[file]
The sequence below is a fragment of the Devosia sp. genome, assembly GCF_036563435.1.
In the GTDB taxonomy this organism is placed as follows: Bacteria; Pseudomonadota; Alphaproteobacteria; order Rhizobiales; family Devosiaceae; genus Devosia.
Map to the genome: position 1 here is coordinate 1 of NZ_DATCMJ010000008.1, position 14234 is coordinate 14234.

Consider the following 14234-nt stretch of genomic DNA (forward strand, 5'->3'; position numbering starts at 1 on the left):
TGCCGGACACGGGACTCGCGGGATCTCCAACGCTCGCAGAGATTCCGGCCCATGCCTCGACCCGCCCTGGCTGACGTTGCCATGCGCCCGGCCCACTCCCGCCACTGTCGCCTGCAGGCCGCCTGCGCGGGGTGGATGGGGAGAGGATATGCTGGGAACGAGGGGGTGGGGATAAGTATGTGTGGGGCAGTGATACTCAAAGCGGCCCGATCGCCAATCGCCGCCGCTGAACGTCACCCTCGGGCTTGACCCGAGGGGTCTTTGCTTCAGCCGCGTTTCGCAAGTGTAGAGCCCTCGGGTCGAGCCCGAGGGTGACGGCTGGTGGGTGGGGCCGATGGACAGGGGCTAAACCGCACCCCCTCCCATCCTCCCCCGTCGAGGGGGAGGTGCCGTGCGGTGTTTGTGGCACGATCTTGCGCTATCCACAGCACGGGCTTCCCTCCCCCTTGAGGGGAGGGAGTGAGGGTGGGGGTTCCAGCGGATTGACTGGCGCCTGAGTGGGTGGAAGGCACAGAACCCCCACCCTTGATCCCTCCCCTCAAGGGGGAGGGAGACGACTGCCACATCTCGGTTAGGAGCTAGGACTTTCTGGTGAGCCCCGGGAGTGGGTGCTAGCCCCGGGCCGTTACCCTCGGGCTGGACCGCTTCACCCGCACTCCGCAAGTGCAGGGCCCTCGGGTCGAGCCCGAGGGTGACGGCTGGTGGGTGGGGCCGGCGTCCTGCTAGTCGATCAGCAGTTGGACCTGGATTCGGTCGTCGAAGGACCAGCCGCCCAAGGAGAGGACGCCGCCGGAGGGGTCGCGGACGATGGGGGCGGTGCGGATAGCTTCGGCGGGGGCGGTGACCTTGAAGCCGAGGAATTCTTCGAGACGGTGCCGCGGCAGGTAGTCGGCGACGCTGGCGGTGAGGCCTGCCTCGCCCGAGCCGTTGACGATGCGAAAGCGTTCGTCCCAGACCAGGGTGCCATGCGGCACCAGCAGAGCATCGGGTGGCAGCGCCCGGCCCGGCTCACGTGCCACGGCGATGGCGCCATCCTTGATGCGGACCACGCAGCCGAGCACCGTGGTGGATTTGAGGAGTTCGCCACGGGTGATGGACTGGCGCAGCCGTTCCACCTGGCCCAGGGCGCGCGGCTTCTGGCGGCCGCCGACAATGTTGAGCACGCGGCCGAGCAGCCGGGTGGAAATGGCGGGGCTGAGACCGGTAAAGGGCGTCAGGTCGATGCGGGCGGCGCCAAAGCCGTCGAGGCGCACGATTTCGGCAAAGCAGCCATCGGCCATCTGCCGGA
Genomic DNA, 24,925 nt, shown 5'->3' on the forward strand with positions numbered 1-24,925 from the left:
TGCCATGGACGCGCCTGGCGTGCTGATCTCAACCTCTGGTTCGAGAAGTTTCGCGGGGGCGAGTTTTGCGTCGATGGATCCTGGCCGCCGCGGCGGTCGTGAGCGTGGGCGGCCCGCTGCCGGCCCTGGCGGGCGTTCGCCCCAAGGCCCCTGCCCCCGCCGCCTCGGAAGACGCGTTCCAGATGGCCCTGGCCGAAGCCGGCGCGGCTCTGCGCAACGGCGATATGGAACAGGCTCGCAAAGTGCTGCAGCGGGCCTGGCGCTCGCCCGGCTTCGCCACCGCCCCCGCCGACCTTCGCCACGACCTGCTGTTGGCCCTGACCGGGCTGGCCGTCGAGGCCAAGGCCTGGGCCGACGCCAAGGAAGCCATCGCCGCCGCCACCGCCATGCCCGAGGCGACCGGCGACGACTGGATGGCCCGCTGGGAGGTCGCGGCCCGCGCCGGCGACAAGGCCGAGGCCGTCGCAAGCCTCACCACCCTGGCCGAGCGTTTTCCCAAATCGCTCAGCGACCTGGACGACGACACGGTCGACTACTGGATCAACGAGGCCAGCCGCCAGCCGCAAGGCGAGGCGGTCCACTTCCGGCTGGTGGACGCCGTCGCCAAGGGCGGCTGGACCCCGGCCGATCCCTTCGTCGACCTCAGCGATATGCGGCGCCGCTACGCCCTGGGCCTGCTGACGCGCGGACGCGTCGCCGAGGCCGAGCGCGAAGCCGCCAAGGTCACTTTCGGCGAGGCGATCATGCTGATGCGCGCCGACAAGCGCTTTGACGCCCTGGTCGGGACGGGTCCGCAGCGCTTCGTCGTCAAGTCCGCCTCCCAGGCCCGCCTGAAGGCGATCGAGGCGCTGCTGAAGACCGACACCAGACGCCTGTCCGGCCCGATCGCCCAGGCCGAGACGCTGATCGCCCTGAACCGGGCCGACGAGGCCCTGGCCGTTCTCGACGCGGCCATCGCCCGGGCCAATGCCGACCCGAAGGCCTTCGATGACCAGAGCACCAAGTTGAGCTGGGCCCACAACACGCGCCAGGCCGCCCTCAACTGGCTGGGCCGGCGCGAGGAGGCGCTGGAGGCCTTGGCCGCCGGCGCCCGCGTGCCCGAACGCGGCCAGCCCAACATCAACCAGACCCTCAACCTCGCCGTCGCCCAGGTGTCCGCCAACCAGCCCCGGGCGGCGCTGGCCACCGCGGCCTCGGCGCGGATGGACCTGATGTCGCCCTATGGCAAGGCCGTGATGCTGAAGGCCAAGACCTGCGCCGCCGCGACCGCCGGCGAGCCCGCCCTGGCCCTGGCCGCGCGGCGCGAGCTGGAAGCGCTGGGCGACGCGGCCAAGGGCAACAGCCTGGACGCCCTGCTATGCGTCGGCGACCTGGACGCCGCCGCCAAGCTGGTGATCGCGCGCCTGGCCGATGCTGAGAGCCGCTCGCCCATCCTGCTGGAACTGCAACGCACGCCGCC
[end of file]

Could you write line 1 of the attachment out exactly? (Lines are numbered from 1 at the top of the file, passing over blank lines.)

The sequence below is a fragment of the Devosia sp. genome, assembly GCF_036563435.1.